Wednesday, February 17, 2010

Concerns About New York's Voting Machines: An Update

As we blogged recently, the Brennan Center, along with a coalition of other voting rights and good government groups, has called upon the State Board of Elections to take steps to prevent the alarmingly high overvote rate seen in other jurisdictions using the optical scan voting machines selected for use in New York.

Our primary objective is to have the Board require the machines’ manufacturers to reconfigure the units to automatically reject overvoted ballots – a function that at least one of the manufacturers says can be customized during configuration. We’d also like voters to receive a clearer error message when there is a problem with their ballots.

The Board of Elections spoke with our coalition last Thursday, and agreed to take the following steps:

  1. Determine whether the reconfiguration of both certified optical scanners to automatically reject overvotes requires a modification to the configuration files or to the source code.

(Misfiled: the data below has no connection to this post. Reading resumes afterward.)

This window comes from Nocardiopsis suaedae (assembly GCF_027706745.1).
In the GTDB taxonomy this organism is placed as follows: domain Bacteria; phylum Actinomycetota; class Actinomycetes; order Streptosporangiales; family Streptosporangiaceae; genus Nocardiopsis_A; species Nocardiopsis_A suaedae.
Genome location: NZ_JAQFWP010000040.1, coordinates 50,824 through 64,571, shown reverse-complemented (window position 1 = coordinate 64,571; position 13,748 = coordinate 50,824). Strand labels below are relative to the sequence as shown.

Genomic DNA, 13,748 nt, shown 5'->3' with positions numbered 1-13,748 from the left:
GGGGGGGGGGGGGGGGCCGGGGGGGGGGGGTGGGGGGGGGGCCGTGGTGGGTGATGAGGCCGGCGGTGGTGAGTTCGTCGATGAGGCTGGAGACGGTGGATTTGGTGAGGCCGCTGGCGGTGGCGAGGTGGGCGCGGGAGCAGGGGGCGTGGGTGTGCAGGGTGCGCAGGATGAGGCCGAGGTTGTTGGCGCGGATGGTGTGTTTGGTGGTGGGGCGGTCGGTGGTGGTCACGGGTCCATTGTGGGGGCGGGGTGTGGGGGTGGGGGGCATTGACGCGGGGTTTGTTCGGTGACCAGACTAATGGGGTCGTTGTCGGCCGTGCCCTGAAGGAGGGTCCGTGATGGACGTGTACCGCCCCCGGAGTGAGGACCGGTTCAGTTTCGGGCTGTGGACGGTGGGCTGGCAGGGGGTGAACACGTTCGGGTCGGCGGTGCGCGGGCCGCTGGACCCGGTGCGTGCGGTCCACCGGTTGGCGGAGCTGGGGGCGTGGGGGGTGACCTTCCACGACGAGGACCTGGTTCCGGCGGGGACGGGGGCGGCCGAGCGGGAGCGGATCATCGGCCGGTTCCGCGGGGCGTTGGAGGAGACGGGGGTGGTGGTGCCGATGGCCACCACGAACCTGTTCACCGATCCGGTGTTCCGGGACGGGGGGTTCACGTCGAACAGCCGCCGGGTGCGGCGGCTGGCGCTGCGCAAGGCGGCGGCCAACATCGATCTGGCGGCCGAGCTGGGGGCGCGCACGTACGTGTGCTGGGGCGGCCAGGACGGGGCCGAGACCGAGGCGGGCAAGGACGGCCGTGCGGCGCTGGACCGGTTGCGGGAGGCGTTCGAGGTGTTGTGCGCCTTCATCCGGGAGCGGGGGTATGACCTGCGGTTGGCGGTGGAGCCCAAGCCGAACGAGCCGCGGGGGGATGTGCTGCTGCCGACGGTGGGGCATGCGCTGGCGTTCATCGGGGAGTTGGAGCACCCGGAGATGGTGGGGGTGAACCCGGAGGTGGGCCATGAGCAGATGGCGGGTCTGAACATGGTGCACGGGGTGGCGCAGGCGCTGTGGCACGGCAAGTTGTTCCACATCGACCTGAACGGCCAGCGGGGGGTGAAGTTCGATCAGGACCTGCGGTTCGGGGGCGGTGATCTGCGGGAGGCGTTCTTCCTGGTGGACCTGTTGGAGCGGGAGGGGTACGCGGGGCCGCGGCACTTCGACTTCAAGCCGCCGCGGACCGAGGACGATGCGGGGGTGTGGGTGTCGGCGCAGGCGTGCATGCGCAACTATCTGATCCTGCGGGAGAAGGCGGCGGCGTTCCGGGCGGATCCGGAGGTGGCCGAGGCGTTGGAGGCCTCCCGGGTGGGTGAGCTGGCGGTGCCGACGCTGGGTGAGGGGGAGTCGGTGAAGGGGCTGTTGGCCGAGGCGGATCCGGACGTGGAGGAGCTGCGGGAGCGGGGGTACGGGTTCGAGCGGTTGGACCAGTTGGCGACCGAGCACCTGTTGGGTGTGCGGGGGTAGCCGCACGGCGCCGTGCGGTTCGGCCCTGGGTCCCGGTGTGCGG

1. Determine whether recertification is necessary for changing the scanners’ handling of overvotes.
  1. Determine the technical requirements for modifying error messages for both optical scanners.
  1. Determine whether both optical scanners can display an error message when automatically returning an overvoted ballot.

We will follow up with the Board of Elections to learn their findings in these four areas and to continue to work toward what we understand to be a relatively easy change that could save tens of thousands of ballots. The Board will discuss this issue tomorrow at a meeting that will be webcast live on its website.

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